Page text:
Read/writeGets or sets a value that specifies how the content of this TileBrush stretches to fit its tiles. (Inherited from TileBrush)


Read/writeGets or sets the transformation that is applied to the brush. (Inherited from Brush)



An ImageBrush is a type of TileBrush that defines its content as an image. You can control how the image is stretched, aligned, and tiled, enabling you to produce patterns and other effects. Use for an ImageBrush include decorative effects for text, or tiled backgrounds for controls or layout containers.

If you define an ImageBrush using code, use the default constructor, then set ImageBrush.ImageSource. This requires a BitmapImage (not a URI) in code. If your source is a stream, use the SetSourceAsync method to initialize the value. If your source is a Uniform Resource Identifier (URI), which includes content in your app that uses the ms-appx or ms-resource schemes, use the BitmapImage constructor that takes a URI. You might also consider handling the ImageOpened event if there are any timing issues with retrieving or decoding the image source, where you might need alternate content to display until the image source is available. See XAML images sample for example code.

Note  You can use automatic handling for accessing unqualified resources with current scale and culture qualifiers, or you can use ResourceManager and ResourceMap with qualifiers for culture and scale to obtain the resources directly. For more info see Resource management system.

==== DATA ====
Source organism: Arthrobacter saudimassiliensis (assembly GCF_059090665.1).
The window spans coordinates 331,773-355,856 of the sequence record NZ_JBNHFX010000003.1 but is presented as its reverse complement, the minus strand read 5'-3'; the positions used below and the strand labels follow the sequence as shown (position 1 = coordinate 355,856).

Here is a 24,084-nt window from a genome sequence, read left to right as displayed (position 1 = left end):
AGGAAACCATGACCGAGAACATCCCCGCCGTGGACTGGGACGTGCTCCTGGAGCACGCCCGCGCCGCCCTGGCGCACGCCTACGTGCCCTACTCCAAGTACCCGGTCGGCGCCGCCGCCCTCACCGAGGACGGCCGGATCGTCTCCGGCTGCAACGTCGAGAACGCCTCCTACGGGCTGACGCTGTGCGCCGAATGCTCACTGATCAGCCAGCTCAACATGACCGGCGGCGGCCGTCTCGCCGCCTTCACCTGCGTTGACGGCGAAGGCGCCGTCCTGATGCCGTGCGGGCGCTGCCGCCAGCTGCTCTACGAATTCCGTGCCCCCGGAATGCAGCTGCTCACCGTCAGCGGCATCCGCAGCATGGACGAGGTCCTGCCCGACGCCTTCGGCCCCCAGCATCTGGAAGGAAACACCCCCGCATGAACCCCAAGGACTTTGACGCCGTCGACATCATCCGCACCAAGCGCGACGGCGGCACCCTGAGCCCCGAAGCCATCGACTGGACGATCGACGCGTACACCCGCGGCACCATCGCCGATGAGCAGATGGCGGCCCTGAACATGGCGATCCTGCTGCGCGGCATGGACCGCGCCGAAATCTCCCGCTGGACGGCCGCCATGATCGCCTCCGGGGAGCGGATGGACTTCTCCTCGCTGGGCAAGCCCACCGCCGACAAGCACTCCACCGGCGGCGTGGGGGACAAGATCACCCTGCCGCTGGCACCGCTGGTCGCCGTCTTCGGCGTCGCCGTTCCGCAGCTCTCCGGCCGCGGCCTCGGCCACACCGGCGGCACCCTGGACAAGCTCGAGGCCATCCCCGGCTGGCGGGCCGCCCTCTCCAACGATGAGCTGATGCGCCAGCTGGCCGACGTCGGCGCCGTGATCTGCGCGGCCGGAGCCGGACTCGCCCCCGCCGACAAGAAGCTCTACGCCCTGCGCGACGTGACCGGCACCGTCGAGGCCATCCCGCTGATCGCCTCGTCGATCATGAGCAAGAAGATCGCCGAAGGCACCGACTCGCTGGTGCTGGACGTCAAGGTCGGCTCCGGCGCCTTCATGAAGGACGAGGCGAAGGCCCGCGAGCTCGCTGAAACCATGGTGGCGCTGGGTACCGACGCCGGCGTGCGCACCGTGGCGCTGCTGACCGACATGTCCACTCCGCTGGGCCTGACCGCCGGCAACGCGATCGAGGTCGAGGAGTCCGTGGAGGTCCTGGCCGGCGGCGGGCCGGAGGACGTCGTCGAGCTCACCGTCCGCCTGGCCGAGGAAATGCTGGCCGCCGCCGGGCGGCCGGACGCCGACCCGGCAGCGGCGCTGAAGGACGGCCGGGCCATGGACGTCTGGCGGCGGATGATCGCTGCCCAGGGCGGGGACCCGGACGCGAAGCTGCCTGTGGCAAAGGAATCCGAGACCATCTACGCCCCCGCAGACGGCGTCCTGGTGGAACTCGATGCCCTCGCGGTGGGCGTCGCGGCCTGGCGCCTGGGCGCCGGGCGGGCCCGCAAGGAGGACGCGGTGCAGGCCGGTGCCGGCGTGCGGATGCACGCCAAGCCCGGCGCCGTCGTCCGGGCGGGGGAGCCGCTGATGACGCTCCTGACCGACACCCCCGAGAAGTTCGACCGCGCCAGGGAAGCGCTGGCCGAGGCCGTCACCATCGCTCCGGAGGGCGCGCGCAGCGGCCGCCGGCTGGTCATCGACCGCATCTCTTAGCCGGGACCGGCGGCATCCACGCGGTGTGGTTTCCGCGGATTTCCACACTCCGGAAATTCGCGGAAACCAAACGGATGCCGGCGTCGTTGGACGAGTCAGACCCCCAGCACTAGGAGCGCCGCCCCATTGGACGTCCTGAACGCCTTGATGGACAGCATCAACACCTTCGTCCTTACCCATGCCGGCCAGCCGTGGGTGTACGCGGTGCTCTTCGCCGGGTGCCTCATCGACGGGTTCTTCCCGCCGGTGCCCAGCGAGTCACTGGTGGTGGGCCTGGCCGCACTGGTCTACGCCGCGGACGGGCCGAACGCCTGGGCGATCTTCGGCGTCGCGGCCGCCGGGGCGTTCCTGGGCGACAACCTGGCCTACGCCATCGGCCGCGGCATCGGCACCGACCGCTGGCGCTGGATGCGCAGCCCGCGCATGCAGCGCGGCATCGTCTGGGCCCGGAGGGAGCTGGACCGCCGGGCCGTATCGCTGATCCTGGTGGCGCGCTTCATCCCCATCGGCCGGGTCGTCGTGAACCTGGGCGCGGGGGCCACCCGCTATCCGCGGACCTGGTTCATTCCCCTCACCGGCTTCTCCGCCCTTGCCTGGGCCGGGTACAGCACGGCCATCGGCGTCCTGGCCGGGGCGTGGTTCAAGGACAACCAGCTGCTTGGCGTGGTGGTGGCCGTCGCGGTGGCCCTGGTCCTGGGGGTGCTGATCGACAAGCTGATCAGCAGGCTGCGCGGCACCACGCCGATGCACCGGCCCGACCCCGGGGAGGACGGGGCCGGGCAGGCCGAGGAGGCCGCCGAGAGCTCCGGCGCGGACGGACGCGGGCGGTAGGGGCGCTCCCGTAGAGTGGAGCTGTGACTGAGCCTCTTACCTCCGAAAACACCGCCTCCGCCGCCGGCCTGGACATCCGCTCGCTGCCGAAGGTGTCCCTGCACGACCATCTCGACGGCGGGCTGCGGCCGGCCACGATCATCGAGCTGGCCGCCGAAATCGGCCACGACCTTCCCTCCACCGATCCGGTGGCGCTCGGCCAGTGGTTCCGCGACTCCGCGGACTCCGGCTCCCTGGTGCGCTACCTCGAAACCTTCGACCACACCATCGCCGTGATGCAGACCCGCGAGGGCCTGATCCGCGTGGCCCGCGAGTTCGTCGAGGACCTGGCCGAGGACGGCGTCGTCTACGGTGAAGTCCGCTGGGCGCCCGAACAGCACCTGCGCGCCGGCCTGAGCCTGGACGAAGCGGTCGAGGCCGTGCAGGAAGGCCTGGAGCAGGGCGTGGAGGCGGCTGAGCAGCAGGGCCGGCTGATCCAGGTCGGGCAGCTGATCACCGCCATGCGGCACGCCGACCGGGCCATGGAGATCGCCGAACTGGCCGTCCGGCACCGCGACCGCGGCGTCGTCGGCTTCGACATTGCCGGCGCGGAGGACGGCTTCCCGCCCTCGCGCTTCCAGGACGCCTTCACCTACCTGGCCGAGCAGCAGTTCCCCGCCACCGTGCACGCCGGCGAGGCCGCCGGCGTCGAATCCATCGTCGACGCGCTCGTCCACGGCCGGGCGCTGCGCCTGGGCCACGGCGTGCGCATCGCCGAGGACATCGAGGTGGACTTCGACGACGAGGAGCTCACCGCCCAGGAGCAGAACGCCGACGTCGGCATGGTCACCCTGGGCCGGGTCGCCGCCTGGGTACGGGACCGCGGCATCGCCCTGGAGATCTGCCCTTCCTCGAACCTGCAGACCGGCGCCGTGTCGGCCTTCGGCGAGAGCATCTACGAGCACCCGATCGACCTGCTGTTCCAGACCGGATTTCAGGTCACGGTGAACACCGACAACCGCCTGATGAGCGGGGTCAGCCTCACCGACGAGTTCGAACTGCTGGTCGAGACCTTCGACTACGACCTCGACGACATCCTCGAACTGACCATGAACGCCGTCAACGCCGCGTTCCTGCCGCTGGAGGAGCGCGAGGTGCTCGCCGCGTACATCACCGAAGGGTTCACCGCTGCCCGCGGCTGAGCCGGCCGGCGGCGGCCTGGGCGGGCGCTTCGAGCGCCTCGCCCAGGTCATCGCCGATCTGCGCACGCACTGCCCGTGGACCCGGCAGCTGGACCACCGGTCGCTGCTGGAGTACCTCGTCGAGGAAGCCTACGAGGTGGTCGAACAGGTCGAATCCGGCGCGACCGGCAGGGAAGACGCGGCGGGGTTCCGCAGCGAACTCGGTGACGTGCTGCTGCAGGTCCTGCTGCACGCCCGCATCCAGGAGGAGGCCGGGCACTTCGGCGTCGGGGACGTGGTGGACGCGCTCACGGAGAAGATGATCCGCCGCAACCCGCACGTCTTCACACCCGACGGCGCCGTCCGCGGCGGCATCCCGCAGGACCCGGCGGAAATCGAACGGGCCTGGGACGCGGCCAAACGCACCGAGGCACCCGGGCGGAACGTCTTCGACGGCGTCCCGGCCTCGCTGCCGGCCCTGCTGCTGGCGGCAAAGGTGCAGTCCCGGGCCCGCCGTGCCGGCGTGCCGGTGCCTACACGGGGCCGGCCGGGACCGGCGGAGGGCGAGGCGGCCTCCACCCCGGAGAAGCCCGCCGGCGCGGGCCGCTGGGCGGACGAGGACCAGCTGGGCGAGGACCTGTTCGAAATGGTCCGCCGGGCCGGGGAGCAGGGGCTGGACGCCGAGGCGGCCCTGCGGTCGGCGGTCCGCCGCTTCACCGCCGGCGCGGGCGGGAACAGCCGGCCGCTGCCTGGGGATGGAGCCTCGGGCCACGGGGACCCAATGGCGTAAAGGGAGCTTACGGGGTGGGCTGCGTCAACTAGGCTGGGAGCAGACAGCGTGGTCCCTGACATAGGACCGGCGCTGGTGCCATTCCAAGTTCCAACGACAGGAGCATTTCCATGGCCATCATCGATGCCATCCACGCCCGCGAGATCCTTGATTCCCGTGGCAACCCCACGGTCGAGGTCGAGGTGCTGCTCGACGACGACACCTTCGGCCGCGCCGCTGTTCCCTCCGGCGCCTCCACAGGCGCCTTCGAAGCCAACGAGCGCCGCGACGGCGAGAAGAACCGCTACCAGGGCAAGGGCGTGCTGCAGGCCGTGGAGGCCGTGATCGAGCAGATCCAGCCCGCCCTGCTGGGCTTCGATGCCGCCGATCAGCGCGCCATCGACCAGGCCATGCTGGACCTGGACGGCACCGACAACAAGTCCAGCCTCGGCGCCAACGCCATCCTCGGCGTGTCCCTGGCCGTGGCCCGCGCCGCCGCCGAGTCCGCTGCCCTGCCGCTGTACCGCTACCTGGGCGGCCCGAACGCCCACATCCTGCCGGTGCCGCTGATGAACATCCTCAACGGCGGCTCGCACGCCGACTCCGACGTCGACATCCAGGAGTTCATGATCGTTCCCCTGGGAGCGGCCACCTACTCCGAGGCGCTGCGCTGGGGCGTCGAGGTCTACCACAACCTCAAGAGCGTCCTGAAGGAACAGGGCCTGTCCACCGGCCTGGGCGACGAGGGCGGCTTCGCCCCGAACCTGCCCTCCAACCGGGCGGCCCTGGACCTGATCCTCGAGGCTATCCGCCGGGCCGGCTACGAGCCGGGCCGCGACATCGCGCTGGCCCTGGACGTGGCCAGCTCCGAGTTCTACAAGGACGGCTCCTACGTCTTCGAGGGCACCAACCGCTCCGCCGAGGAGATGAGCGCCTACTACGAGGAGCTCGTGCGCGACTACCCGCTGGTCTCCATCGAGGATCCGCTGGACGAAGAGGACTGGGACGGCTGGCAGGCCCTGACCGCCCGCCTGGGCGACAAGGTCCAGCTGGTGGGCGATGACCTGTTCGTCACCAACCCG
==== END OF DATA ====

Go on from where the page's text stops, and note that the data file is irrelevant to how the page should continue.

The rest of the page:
The Stretch property is important for how the image is applied when used as a brush. Some images look good when stretched as applied to a particular Brush property with the Fill behavior whereas other images do not stretch or scale well and might require a value of None or Uniform for Stretch. Also some images are designed to tile whereas some are not. Experiment with different values for Stretch to see which behavior looks best when applied to the UI.

Image sources and scaling

You should create your image sources at several recommended sizes, to ensure that your app looks great when Windows 8 scales it. When specifying an ImageSource for an ImageBrush, you can use a naming convention that will automatically reference the correct resource for the current scaling. For specifics of the naming convention and more info, see Quickstart: Using file or image resources.